State v. Setagord, Nos. 95-0207-C

CourtUnited States State Supreme Court of Wisconsin
Citation211 Wis.2d 397,565 N.W.2d 506
Docket Number96-1264-CR,Nos. 95-0207-C
PartiesSTATE of Wisconsin, Plaintiff-Respondent, v. John C. SETAGORD, Defendant-Appellant-Petitioner. STATE of Wisconsin, Plaintiff-Respondent, v. Charles C. DOWNING, Defendant-Appellant.
Decision Date01 July 1997

Page 506

565 N.W.2d 506
211 Wis.2d 397
STATE of Wisconsin, Plaintiff-Respondent,
v.
John C. SETAGORD, Defendant-Appellant-Petitioner.
STATE of Wisconsin, Plaintiff-Respondent,
v.
Charles C. DOWNING, Defendant-Appellant.
Nos. 95-0207-CR, 96-1264-CR.
Supreme Court of Wisconsin.
Argued March 6, 1997.
Decided July 1, 1997.

Page 507

[211 Wis.2d 401] For the defendant-appellant-petitioner there were briefs by Charles G. Curtis, Jr. and Foley & Lardner, Madison and oral argument by Charles G. Curtis, Jr.

For the plaintiff-respondent the cause was argued by David J. Becker, Assistant Attorney General, with whom on the brief was James E. Doyle, Attorney General.

For the defendant-appellant there were briefs and oral argument by Robert T. Ruth, Madison.

For the plaintiff-respondent the cause was argued by David J. Becker, Assistant Attorney General, with whom on the brief was James E. Doyle, Attorney General.

¶1 JANINE P. GESKE, Justice.

For their roles in a 1991 hostage-taking and attempted jailbreak, John C. Setagord (Setagord) and Charles C. Downing (Downing)

Page 508

received mandatory life sentences, with parole eligibility dates far beyond their respective anticipated life spans. Setagord seeks review of a court of appeals' decision affirming the circuit court's imposition of a parole eligibility date of October 21, 2091. On a motion to bypass the court of appeals, Downing appeals the circuit court's imposition of a parole eligibility date of October 21, 2177.

¶2 Both defendants argue that Wis. Stat. § 973.014(1)(b) does not authorize the circuit court to effectively deny parole by setting a parole eligibility date beyond a defendant's anticipated lifetime. We conclude that § 973.014(1)(b) unambiguously grants the circuit court discretion to impose a parole eligibility date beyond a defendant's expected lifetime. We also [211 Wis.2d 402] conclude that the circuit court did not erroneously exercise its discretion in setting Setagord and Downing's respective parole eligibility dates. Accordingly, we affirm the court of appeals' decision in the Setagord case, and affirm the circuit court's order imposing sentence in the Downing case.

FACTS AND PROCEDURAL HISTORY

¶3 The relevant facts are not in dispute. Setagord and Downing unsuccessfully attempted to escape from the Dane County Jail with a third inmate, Juan Ruiz, on October 20, 1991. Setagord, Downing and Ruiz took Deputy Julie McReynolds hostage during a jailbreak attempt. During the seizure, both Setagord and Downing struck McReynolds. She was tied up by her hands and feet. Setagord threatened several times to kill McReynolds, and also threatened to break her legs. Deputy McReynolds was released after thirteen hours of confinement, and after sustaining a cut to the head, bruises and a knee injury. During the early part of the escape attempt, Downing struck another deputy several times with a cribbage board.

¶4 The State filed a criminal complaint that charged Downing, Setagord and Ruiz with the Class A felony of taking a hostage, as a party to a crime, in violation of Wis.Stat. §§ 940.305 1 and 939.05; with conspiracy to escape, in violation of Wis.Stat. [211 Wis.2d 403] §§ 946.42(3)(a) and 939.31; and with battery to a police officer in violation of Wis.Stat. § 940.20(2). Because they were repeat offenders, Setagord and Downing were also charged under the penalty enhancement provision of Wis.Stat. § 939.62(1).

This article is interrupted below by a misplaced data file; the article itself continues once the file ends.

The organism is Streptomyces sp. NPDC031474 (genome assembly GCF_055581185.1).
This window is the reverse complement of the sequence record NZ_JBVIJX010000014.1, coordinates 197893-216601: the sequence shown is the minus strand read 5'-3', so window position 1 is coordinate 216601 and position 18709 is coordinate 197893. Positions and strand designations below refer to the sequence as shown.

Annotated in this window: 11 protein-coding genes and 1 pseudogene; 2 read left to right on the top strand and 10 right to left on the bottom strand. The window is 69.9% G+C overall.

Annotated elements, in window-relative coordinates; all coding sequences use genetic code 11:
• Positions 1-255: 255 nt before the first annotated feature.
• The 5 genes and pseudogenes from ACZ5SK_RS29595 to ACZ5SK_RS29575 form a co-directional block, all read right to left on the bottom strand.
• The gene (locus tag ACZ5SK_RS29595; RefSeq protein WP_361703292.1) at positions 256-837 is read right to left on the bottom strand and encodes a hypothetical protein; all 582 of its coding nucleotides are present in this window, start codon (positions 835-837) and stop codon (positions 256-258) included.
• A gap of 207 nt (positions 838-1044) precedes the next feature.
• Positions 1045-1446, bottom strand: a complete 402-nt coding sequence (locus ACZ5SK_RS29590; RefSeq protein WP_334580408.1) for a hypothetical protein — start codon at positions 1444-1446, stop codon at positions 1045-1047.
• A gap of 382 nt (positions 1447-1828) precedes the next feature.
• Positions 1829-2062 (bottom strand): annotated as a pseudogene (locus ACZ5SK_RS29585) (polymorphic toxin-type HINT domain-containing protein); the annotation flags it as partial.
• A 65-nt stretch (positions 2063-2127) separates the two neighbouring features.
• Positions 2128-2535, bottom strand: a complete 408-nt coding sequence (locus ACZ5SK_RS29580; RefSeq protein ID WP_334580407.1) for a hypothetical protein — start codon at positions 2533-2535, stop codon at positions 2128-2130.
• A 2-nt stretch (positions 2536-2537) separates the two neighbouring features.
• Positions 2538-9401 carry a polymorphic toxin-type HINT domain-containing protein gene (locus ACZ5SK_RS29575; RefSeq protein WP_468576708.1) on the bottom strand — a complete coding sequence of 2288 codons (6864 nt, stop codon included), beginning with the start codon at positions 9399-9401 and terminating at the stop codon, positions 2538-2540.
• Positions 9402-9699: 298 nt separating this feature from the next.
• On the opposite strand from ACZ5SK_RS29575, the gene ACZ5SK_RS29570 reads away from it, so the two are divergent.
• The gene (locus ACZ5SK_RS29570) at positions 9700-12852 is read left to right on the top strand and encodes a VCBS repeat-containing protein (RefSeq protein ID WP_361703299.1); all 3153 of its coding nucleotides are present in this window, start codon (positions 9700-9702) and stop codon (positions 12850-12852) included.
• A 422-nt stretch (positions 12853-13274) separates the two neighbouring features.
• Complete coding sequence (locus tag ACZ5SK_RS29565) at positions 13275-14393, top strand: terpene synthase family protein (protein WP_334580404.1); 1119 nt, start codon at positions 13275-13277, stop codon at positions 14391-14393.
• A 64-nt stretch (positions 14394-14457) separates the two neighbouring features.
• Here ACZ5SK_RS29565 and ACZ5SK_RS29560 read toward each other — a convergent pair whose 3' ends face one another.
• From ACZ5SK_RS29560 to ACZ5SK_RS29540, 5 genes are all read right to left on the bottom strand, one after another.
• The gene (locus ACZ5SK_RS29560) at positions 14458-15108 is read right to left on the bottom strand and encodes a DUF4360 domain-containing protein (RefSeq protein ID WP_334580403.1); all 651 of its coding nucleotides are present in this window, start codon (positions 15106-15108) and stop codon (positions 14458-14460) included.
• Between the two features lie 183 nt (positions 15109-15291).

¶5 Setagord and Downing each reached plea agreements with the State following a half day of trial testimony on May 19, 1992. Setagord entered a plea of no contest to the hostage-taking charge and guilty to the other two charges in return for dismissal of the repeater allegation on the hostage-taking charge. Downing entered a plea of no contest to the charges in return for dismissal of the repeater allegation on the hostage-taking charge.

¶6 On August 28, 1992, the Circuit Court for Dane County, Robert R. Pekowsky, conducted a sentencing hearing for Setagord. The circuit court sentenced Setagord to life in prison without parole for the hostage-taking charge, and to 11 years for each of the other two charges. Setagord appealed the sentence of life without parole. The court of appeals reversed that sentence, 2 holding that Wis.Stat. § 973.014 (1991-92) did not authorize a circuit court to impose a sentence of life imprisonment without parole. The court held that the statute allows the circuit court only two options, either to determine parole eligibility pursuant to the standards under Wis.Stat. § 304.06(1), 3 or [211 Wis.2d 404] to set an alternative

Page 509

parole eligibility date of its own. 187 Wis.2d at 344, 523 N.W.2d 124. On remand for resentencing, the circuit court imposed a parole eligibility date of October 21, 2091. That date was one hundred years from the date of the crimes Setagord committed, as requested by the State. 4 Setagord again appealed.

¶7 The court of appeals upheld Setagord's parole eligibility date. State v. Setagord, No. 95-0207-CR, unpublished slip op., 1996 WL 384535 (Wis.Ct.App. July 11, 1996)(hereinafter Setagord II ). The court held that Wis.Stat. § 973.014(1)(b) permits a circuit court to set a parole eligibility date beyond a person's expected lifetime. Setagord II at 10-11. Because the court found the sentencing statute ambiguous, the appellate court looked to legislative history to discern the legislative intent. Id. at 5. The court found that this history supported the State's view that the circuit court may effectively deny parole by setting a parole eligibility date 100 years in [211 Wis.2d 405] the future. Id. at 9. The court of appeals also held that the circuit court did not erroneously exercise its discretion in imposing the 100-year parole eligibility date. Id. at 23. Setagord petitioned for review by this court.

¶8 Like Setagord, Downing was initially sentenced by Judge Pekowsky. At the January 19, 1993, sentencing hearing, the State asked that "Mr. Downing be sentenced to serve the rest of his life in prison with no opportunity for parole." The circuit court sentenced Downing to life imprisonment without parole on the hostage-taking charge, to be served consecutively to the sentences he was already serving. In addition, the court sentenced Downing to three consecutive five-year sentences on the remaining charges. Downing appealed, arguing that the circuit court erred in imposing a life sentence without parole. The court of appeals reversed, and remanded for resentencing based on its decision in Setagord I. State v. Downing, unpublished slip op., 1995 WL 308616 (Wis.Ct.App. May 18, 1995).